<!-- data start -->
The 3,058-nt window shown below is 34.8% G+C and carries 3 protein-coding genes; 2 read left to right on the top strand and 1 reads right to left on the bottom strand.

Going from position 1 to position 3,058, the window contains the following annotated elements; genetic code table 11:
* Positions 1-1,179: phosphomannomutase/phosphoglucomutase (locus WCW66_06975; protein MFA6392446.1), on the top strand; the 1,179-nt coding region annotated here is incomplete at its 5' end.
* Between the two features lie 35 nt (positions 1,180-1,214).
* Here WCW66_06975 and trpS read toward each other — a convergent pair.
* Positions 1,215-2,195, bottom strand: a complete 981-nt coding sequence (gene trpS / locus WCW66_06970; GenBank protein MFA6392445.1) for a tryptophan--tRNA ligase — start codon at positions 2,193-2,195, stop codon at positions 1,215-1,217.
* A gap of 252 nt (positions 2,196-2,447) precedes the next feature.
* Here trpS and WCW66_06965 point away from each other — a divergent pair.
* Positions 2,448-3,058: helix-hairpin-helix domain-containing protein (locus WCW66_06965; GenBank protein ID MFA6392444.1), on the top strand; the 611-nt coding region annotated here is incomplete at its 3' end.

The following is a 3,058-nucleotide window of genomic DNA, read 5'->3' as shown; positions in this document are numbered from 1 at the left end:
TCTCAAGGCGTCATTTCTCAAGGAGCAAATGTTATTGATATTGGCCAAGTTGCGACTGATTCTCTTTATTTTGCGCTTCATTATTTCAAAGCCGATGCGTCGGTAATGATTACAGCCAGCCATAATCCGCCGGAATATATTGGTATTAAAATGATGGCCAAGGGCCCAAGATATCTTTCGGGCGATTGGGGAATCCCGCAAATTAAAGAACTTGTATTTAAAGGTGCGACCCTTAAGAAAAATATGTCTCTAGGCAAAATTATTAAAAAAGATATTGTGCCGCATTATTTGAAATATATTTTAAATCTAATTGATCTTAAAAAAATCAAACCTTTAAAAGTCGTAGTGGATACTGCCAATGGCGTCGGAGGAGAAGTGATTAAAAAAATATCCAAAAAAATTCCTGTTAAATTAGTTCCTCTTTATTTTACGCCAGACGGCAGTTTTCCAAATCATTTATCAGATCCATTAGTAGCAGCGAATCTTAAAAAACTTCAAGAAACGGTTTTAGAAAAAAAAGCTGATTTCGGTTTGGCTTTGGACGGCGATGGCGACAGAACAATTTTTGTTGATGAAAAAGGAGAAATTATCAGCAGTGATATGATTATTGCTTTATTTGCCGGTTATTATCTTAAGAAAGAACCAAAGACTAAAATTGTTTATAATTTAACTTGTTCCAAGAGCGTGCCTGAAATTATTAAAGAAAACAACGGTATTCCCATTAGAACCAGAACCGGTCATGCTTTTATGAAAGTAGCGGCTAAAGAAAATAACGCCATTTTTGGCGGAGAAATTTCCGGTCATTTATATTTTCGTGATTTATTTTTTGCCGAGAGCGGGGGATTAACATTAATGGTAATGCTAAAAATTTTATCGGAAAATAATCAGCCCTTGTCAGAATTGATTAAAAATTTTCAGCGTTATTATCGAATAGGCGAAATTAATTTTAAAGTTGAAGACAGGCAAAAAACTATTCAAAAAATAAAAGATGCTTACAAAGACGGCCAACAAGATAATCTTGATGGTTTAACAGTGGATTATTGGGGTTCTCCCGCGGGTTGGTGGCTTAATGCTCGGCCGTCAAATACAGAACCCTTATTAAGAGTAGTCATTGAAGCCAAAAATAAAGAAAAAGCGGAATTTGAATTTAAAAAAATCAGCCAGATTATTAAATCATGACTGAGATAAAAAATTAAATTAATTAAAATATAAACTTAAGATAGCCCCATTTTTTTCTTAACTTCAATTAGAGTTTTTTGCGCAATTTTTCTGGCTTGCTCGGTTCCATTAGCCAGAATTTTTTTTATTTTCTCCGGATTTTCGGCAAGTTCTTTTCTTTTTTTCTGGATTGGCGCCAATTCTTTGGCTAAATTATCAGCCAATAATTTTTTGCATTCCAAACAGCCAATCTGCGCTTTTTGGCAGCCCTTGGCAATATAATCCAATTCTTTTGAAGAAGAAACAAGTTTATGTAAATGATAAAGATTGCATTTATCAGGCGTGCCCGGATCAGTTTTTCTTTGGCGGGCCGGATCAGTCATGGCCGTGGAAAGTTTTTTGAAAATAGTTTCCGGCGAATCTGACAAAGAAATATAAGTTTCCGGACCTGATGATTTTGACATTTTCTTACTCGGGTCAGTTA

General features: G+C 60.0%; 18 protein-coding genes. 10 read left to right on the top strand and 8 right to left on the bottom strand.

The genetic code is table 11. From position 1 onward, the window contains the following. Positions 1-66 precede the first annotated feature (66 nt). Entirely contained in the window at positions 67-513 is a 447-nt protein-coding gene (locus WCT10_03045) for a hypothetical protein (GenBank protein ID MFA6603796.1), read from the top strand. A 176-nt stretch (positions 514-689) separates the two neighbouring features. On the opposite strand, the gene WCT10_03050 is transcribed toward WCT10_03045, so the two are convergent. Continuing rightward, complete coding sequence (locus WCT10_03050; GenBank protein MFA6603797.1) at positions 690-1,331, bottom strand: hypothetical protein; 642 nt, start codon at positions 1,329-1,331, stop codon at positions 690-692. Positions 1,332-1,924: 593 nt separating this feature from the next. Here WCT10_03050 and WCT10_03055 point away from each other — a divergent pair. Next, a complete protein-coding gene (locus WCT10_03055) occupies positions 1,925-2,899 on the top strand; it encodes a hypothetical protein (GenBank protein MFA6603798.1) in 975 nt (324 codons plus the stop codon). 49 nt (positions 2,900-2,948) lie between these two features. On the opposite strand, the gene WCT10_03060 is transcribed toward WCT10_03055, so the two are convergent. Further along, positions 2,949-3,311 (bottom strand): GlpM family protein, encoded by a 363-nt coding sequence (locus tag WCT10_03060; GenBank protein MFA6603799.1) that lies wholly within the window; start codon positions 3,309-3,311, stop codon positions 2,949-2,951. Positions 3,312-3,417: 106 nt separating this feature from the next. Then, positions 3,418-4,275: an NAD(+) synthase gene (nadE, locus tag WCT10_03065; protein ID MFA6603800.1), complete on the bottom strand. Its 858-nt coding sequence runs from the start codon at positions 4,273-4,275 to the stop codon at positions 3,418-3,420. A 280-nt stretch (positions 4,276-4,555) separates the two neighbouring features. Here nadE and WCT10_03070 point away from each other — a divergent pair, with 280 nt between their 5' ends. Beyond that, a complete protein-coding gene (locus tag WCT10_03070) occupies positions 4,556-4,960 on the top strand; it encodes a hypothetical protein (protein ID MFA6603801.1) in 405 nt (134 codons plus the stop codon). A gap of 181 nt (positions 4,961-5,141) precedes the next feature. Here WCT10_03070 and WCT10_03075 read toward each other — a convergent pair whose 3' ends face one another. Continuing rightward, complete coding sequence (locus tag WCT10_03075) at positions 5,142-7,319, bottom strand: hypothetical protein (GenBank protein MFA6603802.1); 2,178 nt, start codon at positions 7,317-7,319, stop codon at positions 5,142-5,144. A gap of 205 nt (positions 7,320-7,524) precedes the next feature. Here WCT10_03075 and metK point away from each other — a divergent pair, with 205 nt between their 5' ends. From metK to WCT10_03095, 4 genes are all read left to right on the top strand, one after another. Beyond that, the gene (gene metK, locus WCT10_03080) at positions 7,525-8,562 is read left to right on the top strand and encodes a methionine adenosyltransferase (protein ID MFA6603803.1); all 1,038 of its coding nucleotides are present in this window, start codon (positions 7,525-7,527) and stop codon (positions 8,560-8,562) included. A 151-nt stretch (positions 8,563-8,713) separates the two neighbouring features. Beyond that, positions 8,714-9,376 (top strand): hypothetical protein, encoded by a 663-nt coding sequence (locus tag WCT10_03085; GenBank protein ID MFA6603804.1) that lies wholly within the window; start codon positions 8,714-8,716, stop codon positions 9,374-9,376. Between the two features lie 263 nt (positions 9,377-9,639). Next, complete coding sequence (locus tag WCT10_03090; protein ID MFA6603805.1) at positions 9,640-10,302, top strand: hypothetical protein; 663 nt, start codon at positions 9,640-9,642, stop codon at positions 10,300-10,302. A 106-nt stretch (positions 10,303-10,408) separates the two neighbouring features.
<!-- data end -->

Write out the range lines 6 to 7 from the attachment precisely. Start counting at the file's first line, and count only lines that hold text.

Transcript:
* Positions 1,215-2,195, bottom strand: a complete 981-nt coding sequence (gene trpS / locus WCW66_06970; GenBank protein MFA6392445.1) for a tryptophan--tRNA ligase — start codon at positions 2,193-2,195, stop codon at positions 1,215-1,217.
* A gap of 252 nt (positions 2,196-2,447) precedes the next feature.